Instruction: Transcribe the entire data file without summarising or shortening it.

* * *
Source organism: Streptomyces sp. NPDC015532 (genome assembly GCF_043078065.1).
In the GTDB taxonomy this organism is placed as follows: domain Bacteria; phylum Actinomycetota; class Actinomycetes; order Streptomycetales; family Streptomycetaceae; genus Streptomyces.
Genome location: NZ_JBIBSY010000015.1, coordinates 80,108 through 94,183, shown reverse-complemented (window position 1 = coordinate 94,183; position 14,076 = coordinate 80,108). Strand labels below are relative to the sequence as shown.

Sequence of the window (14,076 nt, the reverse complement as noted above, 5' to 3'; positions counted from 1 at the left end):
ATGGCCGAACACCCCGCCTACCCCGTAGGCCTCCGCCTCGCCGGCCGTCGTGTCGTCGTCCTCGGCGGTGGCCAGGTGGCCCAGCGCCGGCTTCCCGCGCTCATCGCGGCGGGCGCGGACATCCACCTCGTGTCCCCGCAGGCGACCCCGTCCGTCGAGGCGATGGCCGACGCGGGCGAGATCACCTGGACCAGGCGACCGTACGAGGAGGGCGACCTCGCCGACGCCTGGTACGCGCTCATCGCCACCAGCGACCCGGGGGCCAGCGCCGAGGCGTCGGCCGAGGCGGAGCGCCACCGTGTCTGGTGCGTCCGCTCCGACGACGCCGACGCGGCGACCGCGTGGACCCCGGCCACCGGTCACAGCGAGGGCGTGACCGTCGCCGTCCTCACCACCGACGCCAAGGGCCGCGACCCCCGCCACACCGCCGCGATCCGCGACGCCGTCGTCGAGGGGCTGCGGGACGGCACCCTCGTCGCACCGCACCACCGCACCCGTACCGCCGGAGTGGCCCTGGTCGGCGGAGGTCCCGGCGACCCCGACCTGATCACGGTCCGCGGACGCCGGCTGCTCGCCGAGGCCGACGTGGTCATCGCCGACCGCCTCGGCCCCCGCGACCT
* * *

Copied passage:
Source organism: Streptomyces sp. NPDC015532 (genome assembly GCF_043078065.1).
In the GTDB taxonomy this organism is placed as follows: domain Bacteria; phylum Actinomycetota; class Actinomycetes; order Streptomycetales; family Streptomycetaceae; genus Streptomyces.
Genome location: NZ_JBIBSY010000015.1, coordinates 80,108 through 94,183, shown reverse-complemented (window position 1 = coordinate 94,183; position 14,076 = coordinate 80,108). Strand labels below are relative to the sequence as shown.

Sequence of the window (14,076 nt, the reverse complement as noted above, 5' to 3'; positions counted from 1 at the left end):
ATGGCCGAACACCCCGCCTACCCCGTAGGCCTCCGCCTCGCCGGCCGTCGTGTCGTCGTCCTCGGCGGTGGCCAGGTGGCCCAGCGCCGGCTTCCCGCGCTCATCGCGGCGGGCGCGGACATCCACCTCGTGTCCCCGCAGGCGACCCCGTCCGTCGAGGCGATGGCCGACGCGGGCGAGATCACCTGGACCAGGCGACCGTACGAGGAGGGCGACCTCGCCGACGCCTGGTACGCGCTCATCGCCACCAGCGACCCGGGGGCCAGCGCCGAGGCGTCGGCCGAGGCGGAGCGCCACCGTGTCTGGTGCGTCCGCTCCGACGACGCCGACGCGGCGACCGCGTGGACCCCGGCCACCGGTCACAGCGAGGGCGTGACCGTCGCCGTCCTCACCACCGACGCCAAGGGCCGCGACCCCCGCCACACCGCCGCGATCCGCGACGCCGTCGTCGAGGGGCTGCGGGACGGCACCCTCGTCGCACCGCACCACCGCACCCGTACCGCCGGAGTGGCCCTGGTCGGCGGAGGTCCCGGCGACCCCGACCTGATCACGGTCCGCGGACGCCGGCTGCTCGCCGAGGCCGACGTGGTCATCGCCGACCGCCTCGGCCCCCGCGACCT